Eliza Carthy Band, 26 October 2000 at La Scala, London
By Ellen Rawson
For more information visit http://www.elizacarthy.com
“We used to do mainly traditional folk,” Eliza Carthy announced towards the end of her recent London gig. “We don’t anymore,” she said with a giggle. “Something got lost along the way.”
Well, perhaps changed is a better word than lost. However, it is true that Carthy, daughter of traditional English folk stalwarts Martin Carthy and Norma Waterson, recently released *Angels and Cigarettes*, her first all pop/rock-oriented album ona “big-time” label, Warner Brothers. Carthy has made the transition from traditional folk to pop/rock witha singer-songwriter edge.
After a late start and American singer-songerwriter David Mead’s opening act, Carthy and her band took the stage. Four men and two women backed her on accordion, violin, acoustic guitar, drums, bass guitar, keyboards, and backing vocals. (Carthy herself moved back and forth between violin and keyboards.) She opened with “The Company of Men,” a provocative number from the new album. (With a first line that states “I’ve given blow jobs on couches/to men who didn’t want me anymore,” it not only grabs attention but also makes it clear that Carthy’s show will not highlight traditional folk music.) Unfortunately, the sound system wasn’t quite warmed up yet, what with sudden feedback disrupting what otherwise is a slow, dramatic song.
Carthy didn’t talk much between numbers. She confessed early on that she was trying to save her voice. (At one point she asked if anyone had a lozenge.) “I’ve had laryngitis,” she admitted. “I’m sure I sound pretty husky. I’ll be doing my Tom Waits imitation by the end of the show.” Her voice, albeit a mite deeper than usual, still was it usual velvety self.
To help save her voice, though, most of her introductions were quick and sly one-liners. “This is a song about whispering,” she announced before breaking into the CD’s opening number, “Whispers of Summer.” With a sound slightly reminiscent of The Corrs, Carthy played violin while singing – a feature rarely seen; her voice managed to maintain its strong vibrato the entire time. “Train Song,” a very seductive number, was introduced with a smile as “a song about being a pervert, of which I know nothing.” Violins and accordion gave it a traditional feel, while its rhythm beat out contemporary, luscious notes. Carthy played neither violin nor keyboards for “Whole” (introduced as “a song about holes”) and was able to play the pop star dancing at the microphone with her blue hair swinging and her glittered face shining.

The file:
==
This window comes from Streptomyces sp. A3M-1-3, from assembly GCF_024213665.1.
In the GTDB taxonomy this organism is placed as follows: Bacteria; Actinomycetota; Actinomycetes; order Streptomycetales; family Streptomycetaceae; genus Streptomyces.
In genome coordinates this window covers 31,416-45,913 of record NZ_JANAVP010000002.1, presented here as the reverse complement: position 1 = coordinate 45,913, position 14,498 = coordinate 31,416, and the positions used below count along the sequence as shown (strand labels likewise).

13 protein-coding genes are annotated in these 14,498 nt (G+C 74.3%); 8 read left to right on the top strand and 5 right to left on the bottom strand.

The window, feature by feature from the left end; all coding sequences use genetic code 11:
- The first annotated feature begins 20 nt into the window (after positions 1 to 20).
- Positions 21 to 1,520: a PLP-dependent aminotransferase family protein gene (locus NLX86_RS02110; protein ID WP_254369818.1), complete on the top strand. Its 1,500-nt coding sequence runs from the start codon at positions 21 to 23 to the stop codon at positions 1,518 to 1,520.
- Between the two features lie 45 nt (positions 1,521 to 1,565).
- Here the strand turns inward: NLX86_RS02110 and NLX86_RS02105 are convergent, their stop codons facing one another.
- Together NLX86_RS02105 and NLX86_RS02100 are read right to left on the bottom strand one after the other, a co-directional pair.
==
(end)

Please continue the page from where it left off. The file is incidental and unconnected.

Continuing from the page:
While she mostly performed her own compositions, she also sang a couple of covers. Almost apologetically, she mentioned that this “is a song I didn’t write” before launching into Ben Harper’s “Walk Away”(featured on Red Rice, an earlier album). Her take on the song, while different than Harper’s, was quite effective. Her Yorkshire accent came through on the vocals, the synthesizer was emphasized, and Heather McCloud, her back-up singer, created a nice vocal unison.
She also covered Paul Weller’s “Wildwood,” which allowed her to return to her violin. Like “Walk Away,” it also featured nice work with McCloud. It’s a song that requires a lot of voice, which she had. It’s amazing that she even attempted it with laryngitis. Her vocal qualities on this piece made her short introductions and lack of between-song patter worthwhile.
Carthy’s new sound indeed places a lot of emphasis on her voice, which, even with laryngitis, was up for it. Anyone wishing a traditional folk performance might have been disappointed. (Carthy did perform one traditional song, “Adieu, Adieu,” but even it was a raucous, fun folk-rock number with emphasis on the rock.) She hasn’t lost anything; she’s merely made a change. Now, if only she’d play less smoke-filled venues in the future…